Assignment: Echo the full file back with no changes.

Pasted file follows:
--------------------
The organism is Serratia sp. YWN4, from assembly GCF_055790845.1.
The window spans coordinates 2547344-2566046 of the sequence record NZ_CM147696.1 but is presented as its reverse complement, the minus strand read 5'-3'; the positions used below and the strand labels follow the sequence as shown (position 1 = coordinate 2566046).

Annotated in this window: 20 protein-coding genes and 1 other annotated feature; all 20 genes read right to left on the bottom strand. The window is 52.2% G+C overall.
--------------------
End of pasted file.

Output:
The organism is Serratia sp. YWN4, from assembly GCF_055790845.1.
The window spans coordinates 2547344-2566046 of the sequence record NZ_CM147696.1 but is presented as its reverse complement, the minus strand read 5'-3'; the positions used below and the strand labels follow the sequence as shown (position 1 = coordinate 2566046).

Annotated in this window: 20 protein-coding genes and 1 other annotated feature; all 20 genes read right to left on the bottom strand. The window is 52.2% G+C overall.